I should also mention the artwork by Rick Burchett which, if you're familiar with his work, is one of the go-to guys when you have one of these animated books to do. His ability to work in the animated style as well as his storytelling skills are top-notch. Actually, his regular comics are pretty fantastic, too. If you've never tried a book by Burchett, go do it now.

Another neat aspect of the monthly was the use of actual series backgrounds on the covers. Burchett would do characters and any objects that were important to the overall 'story' of the cover image, and that would be put over top of one of the Metropolis backgrounds painted for the television show. It was a neat effect and a nice tip of the hat from one medium to the other, kind of saying, you're not the red-headed stepchild of the family, you know?

You can click on and enlarge the images if you wanna get a peek at what I'm talking about.

Anyway, I'm just about to start the fourth issue (a cool Superman's mass is getting out of control story) and thought I should post about the fact that I've dusted them off, maybe turn someone else onto them. Spread the fun, if you will.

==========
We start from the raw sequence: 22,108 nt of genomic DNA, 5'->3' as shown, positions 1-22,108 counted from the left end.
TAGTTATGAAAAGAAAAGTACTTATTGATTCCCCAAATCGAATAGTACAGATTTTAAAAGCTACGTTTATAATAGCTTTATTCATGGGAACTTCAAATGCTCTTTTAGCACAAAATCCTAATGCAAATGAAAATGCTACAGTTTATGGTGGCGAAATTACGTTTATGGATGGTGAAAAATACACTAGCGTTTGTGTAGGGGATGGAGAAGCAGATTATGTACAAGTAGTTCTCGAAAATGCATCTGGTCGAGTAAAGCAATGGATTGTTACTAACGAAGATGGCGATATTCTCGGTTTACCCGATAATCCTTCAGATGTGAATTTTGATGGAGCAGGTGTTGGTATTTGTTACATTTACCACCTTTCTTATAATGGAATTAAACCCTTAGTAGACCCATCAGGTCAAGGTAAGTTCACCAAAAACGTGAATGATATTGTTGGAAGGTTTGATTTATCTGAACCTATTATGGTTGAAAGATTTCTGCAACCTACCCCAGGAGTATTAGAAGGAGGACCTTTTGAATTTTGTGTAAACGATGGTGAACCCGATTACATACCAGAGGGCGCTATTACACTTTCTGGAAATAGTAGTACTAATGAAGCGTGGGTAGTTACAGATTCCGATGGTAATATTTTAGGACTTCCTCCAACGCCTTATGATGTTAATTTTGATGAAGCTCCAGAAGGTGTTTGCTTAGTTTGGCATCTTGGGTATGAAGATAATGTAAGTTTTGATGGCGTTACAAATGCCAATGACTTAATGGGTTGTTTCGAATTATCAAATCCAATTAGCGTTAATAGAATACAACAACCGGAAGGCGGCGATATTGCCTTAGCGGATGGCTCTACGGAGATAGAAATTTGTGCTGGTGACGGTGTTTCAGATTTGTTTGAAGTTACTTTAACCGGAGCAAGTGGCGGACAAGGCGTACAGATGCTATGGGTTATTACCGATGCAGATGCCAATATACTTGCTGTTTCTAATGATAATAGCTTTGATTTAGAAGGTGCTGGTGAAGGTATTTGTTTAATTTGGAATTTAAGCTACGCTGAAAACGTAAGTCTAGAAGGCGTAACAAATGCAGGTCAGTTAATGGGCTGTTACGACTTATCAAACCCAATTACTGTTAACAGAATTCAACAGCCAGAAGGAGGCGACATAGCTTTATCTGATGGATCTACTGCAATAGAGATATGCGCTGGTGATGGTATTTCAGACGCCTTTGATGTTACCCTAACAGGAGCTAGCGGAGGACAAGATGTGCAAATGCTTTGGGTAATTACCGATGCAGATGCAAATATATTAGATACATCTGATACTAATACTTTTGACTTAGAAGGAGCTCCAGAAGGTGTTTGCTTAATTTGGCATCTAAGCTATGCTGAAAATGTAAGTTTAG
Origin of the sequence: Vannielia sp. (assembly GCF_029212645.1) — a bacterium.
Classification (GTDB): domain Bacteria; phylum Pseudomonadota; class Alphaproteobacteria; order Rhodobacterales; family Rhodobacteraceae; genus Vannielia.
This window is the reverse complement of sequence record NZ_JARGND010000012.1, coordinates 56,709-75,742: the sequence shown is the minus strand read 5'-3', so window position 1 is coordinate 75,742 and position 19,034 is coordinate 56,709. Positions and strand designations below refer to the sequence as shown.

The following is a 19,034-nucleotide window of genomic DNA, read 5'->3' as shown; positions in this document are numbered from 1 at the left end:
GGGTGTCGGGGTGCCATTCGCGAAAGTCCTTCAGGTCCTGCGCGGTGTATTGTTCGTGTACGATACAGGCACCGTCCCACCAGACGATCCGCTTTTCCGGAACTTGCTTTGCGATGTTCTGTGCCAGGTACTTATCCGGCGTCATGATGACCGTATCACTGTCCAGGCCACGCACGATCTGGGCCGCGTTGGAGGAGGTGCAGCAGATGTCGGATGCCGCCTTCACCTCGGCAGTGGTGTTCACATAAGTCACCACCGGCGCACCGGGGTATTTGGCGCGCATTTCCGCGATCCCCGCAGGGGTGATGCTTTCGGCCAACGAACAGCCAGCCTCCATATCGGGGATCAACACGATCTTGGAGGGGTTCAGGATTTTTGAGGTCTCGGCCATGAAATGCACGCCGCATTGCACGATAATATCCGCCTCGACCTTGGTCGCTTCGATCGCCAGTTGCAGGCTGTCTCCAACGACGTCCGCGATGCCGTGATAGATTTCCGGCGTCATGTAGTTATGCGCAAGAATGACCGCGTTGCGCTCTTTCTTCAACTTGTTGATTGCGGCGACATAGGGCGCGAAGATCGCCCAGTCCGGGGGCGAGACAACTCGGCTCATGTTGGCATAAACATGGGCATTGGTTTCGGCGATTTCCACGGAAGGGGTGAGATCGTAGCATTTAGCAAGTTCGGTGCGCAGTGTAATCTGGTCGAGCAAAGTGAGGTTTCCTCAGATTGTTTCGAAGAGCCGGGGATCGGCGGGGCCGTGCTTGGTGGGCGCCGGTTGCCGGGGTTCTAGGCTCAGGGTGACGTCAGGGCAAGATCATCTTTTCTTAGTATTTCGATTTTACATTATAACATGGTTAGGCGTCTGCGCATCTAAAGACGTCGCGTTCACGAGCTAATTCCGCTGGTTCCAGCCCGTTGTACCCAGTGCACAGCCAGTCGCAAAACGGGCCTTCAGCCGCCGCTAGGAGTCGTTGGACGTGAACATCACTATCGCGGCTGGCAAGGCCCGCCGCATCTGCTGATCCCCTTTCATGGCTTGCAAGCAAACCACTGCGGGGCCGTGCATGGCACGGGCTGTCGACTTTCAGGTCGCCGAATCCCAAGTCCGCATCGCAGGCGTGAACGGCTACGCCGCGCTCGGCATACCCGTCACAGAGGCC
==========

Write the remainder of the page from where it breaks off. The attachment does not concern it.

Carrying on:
Sunday, July 02, 2006

White Limousine Remixes

It's been a while since I've checked in on Duncan Sheik's website and blog so I swung by today to see what was new and discovered this nifty little site dedicated to fan remixes of Duncan's latest album, White Limousine.

When Sheik released Limousine there were two discs in the case - one labelled 'Mine' and one labelled 'Yours'. The 'Mine' disc was the album, there for you to listen to and copy and post on the internet like all the kids are doing these days. The 'Yours' disc had all the individual tracks for each song so that you could mix and remix the songs in whatever form or order you wished. Thus was created as a dump point for these fan remixes. A place to upload your personalized versions of White Limousine tracks and make them available for everyone else to hear.